It’s really interesting how Bonobos has achieved operating efficiencies (selling online, carrying less inventory, etc) by matching the shopping experience to customer preferences in a unique way – e.g., guys want the fashion consulting piece in-store and don’t want to have the carry the clothes out with them afterwards. And the no-discounts approach seems to also appeal to a certain customer demographic that doesn’t like dealing with pricing complexity – Zara also does something pretty similar and it seems to work!
This is so cool – thanks for explaining it, Sinead! The way Musk has managed to reduce cost by insourcing parts reminds me of what Tata tried to do with its Nano car model, although I think that wasn’t quite as successful – possibly partly because the cost differential from insourcing vs. outsourcing parts in spacecraft is a lot more meaningful than in cars. I’m really surprised, though, that Musk pays salaries below market rate – it doesn’t seem like he lacks the funds to do so!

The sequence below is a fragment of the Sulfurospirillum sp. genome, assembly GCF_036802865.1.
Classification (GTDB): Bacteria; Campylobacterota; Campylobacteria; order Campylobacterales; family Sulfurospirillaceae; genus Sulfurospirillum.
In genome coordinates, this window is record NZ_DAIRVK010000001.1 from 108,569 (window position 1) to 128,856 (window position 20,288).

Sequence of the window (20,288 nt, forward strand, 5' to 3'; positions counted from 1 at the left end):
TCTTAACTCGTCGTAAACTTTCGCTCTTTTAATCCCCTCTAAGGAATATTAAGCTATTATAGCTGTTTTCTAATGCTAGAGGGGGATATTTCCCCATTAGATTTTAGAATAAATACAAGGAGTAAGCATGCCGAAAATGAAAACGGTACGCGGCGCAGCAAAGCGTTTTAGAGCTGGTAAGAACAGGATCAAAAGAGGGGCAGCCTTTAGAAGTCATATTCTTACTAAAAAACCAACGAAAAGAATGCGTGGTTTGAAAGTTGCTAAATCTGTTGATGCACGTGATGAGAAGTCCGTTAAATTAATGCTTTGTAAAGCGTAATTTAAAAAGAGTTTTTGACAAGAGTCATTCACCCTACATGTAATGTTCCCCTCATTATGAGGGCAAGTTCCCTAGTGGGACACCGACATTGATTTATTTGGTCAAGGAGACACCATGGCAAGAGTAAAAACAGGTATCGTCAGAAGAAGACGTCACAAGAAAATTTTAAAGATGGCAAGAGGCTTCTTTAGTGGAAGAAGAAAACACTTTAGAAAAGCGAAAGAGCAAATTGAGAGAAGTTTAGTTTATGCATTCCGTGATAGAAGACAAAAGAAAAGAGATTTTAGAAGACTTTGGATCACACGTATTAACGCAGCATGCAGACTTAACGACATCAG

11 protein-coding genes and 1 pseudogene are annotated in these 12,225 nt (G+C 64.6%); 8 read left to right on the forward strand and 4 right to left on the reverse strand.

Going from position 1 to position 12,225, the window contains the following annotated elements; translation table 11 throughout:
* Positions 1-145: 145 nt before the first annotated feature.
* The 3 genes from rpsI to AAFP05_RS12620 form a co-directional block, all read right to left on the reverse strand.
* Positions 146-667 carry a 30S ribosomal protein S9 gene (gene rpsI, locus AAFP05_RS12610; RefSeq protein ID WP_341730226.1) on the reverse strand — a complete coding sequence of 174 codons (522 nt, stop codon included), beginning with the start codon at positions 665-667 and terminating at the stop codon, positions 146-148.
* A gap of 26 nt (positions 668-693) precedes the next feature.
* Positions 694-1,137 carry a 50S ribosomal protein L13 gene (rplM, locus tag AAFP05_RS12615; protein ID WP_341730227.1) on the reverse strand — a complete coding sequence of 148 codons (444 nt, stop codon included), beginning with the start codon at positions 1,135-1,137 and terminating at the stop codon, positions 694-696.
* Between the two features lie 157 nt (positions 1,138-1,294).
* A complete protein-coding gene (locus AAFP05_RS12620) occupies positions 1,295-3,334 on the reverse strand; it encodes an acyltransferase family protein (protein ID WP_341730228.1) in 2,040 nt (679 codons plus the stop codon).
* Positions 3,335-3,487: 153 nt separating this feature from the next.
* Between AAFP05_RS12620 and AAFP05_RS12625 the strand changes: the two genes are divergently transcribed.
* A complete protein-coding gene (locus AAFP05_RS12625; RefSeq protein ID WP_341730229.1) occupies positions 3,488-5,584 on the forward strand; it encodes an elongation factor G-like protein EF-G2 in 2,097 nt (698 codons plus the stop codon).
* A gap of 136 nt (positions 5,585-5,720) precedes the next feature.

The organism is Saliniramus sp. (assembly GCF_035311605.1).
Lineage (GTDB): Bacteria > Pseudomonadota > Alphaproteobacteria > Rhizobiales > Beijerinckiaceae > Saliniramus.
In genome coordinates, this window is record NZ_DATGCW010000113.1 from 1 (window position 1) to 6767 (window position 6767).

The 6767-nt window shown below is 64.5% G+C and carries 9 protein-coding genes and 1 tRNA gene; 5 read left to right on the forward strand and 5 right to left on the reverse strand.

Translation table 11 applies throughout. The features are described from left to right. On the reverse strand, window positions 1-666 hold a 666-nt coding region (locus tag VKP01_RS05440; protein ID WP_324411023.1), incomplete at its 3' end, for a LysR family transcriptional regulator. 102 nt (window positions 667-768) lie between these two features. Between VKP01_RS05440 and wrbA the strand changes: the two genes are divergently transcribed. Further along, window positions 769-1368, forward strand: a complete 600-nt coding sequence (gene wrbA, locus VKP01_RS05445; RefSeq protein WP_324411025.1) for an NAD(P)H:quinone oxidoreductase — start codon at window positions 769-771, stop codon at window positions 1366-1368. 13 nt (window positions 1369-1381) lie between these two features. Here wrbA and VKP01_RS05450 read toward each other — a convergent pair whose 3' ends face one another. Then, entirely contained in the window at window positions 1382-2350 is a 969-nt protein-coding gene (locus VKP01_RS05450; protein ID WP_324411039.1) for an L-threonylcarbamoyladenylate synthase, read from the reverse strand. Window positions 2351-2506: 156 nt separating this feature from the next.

This is a fascinating business, and the videos are really helpful! It sounds like a key part of Enernoc’s operating model is its 24/7/365 staffing to support the real-time data that is key to its software solution. In addition to that and its strategy of growth through acquisition, I’m curious to keep learning about how Enernoc maintains an advantage over competitors – whether it’s through buying them out, a first-mover advantage, an aspect of its operating model, or something else. Thanks for sharing such an interesting model!